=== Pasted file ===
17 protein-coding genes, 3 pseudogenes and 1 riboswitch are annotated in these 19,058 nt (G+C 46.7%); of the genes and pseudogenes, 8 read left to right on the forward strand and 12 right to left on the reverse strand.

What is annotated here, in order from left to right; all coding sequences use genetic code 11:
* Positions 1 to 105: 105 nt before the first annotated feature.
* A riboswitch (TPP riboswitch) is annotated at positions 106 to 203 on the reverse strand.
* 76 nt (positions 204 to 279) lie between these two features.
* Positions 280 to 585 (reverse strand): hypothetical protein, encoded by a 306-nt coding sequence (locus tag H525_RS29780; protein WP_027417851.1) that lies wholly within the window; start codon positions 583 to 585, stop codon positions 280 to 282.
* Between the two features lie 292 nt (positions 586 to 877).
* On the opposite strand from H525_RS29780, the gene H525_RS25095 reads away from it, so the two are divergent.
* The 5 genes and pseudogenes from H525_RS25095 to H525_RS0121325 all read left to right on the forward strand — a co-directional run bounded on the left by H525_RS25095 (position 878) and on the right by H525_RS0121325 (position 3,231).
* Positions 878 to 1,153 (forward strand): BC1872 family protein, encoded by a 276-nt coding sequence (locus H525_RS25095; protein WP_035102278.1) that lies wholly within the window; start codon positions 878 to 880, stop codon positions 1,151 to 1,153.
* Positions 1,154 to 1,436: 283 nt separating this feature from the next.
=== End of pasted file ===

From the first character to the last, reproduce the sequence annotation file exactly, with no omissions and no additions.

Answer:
17 protein-coding genes, 3 pseudogenes and 1 riboswitch are annotated in these 19,058 nt (G+C 46.7%); of the genes and pseudogenes, 8 read left to right on the forward strand and 12 right to left on the reverse strand.

What is annotated here, in order from left to right; all coding sequences use genetic code 11:
* Positions 1 to 105: 105 nt before the first annotated feature.
* A riboswitch (TPP riboswitch) is annotated at positions 106 to 203 on the reverse strand.
* 76 nt (positions 204 to 279) lie between these two features.
* Positions 280 to 585 (reverse strand): hypothetical protein, encoded by a 306-nt coding sequence (locus tag H525_RS29780; protein WP_027417851.1) that lies wholly within the window; start codon positions 583 to 585, stop codon positions 280 to 282.
* Between the two features lie 292 nt (positions 586 to 877).
* On the opposite strand from H525_RS29780, the gene H525_RS25095 reads away from it, so the two are divergent.
* The 5 genes and pseudogenes from H525_RS25095 to H525_RS0121325 all read left to right on the forward strand — a co-directional run bounded on the left by H525_RS25095 (position 878) and on the right by H525_RS0121325 (position 3,231).
* Positions 878 to 1,153 (forward strand): BC1872 family protein, encoded by a 276-nt coding sequence (locus H525_RS25095; protein WP_035102278.1) that lies wholly within the window; start codon positions 878 to 880, stop codon positions 1,151 to 1,153.
* Positions 1,154 to 1,436: 283 nt separating this feature from the next.